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    Canonfire :: View topic - Armors of the Flanaess
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    Armors of the Flanaess
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    Journeyman Greytalker

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    From: Modena, Italy

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    Sat May 04, 2013 11:45 am  
    Armors of the Flanaess

    Since buying the amazingly illustrated Artesia RPG, I was mumbling about the armors of the Flanaess. Not just styles (which could roughly be defined by the rw culture parallels) but how armor history has developed. I assume old flan empires like Vecna's had bronze armors (or did they know steel already?) and even older ones like Sulm maybe something still weirder.
    Since I was figuring out how armies of the past looked like I was intersted to hear theories on development of body armor. Early Knight protectors (the first knightly order of mankind?) maybe didn't even use plate. Kas wielded a 2hd sword (according to some canon IRRC it was a short, more believable), and then we have all those extremely ancient epires like Erypt and the Dragon Empire etc...
    GreySage

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    Sat May 04, 2013 12:07 pm  

    I'm not sure if this would be helpful to your discussion or not, but Arms and Equipment and Combat and Tactics have entire sections dedicated to descriptions of armor, their historical backgrounds, and the like.

    -Lanthorn
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    Sat May 04, 2013 1:03 pm  
    Re: Armors of the Flanaess

    MToscan wrote:
    Kas wielded a 2hd sword (according to some canon IRRC it was a short, more believable)


    In 1e the Sword of Kas was a +6 Defender Short Sword. In 3e the Sword of Kas was a +6 unholy keen vorpal Long Sword. Not much help on historical armor but it's all I have.

    Dartamian
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    Sat May 04, 2013 2:36 pm  

    A fellow Artesia fan! Smile

    I think about the same things. IMC bronze armor would have been the norm for advanced Flan cultures. When I see it in my head, probably something more along the lines of Assyrian; corselets and coats of square bronze plates; peaked bronze helmets. The ancient Flan did use a curved sword somewhat similar to a falcata, although I can't remember where I read about it. For this reason I have some Flan cultures who still use short swords similar to a kukri.

    I was speculating about the armor of the ancient Oeridians, when the Baklunish first encountered them, for an article. To my thinking, the Oeridians originally appeared on the western fringes of the Baklunish Empire, and fought their way across it during a weak point in Baklunish history, when the Empire was torn by civil strife, eventually settling in what became Ull. I had the Baklunish originally calling these nomads kabamut, which in Ancient Baklunish means “fish-skinned.” This referred to the heavy horsemen of the Oeridians wearing scale armor, similar to what the Scythians and Parthians wore. I brought this up with someone else at some point not too far back. If I were going to set a campaign in something like the 300's, chainmail would probably be the armor that most everyone wore, with no plate armor evident. Knights would look like Norman knights, not full-plate clad 14th century knights. But that's just the way I see it.
    Adept Greytalker

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    Sat May 04, 2013 5:11 pm  

    My take on the armors of the Flanaess has always been that the most advanced system currently available is plate mail (per Carl Sargeant's Ivid the Undying). I liked that limit, as it contributed to a 11th-12th century flavor I enjoy.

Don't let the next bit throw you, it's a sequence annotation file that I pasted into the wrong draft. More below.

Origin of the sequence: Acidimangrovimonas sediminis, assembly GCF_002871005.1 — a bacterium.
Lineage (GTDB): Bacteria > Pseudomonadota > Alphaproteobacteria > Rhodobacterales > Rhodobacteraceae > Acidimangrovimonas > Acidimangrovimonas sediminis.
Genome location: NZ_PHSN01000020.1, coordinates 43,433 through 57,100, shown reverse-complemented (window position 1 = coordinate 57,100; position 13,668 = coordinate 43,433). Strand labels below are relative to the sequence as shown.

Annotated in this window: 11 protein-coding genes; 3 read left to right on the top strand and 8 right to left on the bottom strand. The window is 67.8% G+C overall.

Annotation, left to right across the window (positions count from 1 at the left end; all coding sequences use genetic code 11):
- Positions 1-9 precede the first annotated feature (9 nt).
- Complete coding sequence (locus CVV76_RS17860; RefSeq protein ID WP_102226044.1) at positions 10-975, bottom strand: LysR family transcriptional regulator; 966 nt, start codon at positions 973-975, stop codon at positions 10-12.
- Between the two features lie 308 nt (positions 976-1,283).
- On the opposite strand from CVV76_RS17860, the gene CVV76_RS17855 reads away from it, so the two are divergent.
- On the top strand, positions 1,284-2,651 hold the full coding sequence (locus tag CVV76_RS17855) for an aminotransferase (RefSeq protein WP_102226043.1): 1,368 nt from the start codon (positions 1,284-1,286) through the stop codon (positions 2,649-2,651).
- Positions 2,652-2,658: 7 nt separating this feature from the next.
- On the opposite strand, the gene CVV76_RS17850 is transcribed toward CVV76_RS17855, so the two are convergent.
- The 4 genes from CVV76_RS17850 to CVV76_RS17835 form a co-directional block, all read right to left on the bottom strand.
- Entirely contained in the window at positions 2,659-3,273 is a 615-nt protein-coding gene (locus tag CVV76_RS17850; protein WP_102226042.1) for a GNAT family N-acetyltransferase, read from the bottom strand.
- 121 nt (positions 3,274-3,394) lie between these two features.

The ancient Flan would have had bronze (plate and scale) as their most advanced armor, though leather and hide would have been prevalent as well.

    The Baklunish would have had armor similar to that found in 2nd edition's Arabian adventures... scale would have been prevalent during the days of the Caliphate, and lamellar and banded armors coming to the fore since then.

    For the Ancient Suel, they would have likely had similar armor to the Baklunish Empire, with scale being the most advanced armor available by the end of the Imperium.

    The Oeridians, are of course the wild cards in this. I read somewhere (possibly OJ), that they created the first suit of chainmail armor before the Twin Cataclysms, and that coupled with other factors would have given them a huge advantage. By the traditional time of campaigns, chain mail is still considered heavy armor, and worn by heavy cavalry and infantry forces, with splint mail and plate being seen as improvements on it. Brigandine would be common as well, as a reduced form of armor suitable for every day wear (chain is hard on the shoulders). Banded and Lamellar, while comparable if not superior to splint mail, would be rare for cultural reasons. Scale would likewise be rare, though not unheard of outside of the Sheldomar valley. Scale might still be worn in the Sheldomar (Suel heritage), but chain and heavier armors would have been replacing it.
    Black Hand of Oblivion

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    Sat May 04, 2013 8:00 pm  

    The Baklunish are not specifically Arabian, but Eastern (Middle and Far). Properly speaking, the Baklushi are a blend of everything Eastern, at least so far as the real world in concerned. If you do want to be all inclusive in this respect, Baklunish armor would include anything up to, and including, plate mail, and if full plate armor exists elsewhere, the secret of its manufacture will no doubt trickle into the Baklunish lands as well. Visual styling will vary of course.
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    Journeyman Greytalker

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    Sun May 05, 2013 1:54 pm  

    Thank you very much guys, lot of crunch here.
    Now that I think about it, the Netheril boxed set for Forgotten Realms included a calendar that specified technological and magical discoveries to allow campaigns to be set in specific years with corresponding items/spells, it was a very good idea, even though no details on the actual development are described. I mean, assuming chainmail was invented in -400 CY and plate in 200 CY, it would be important to define where and how the technlology developed.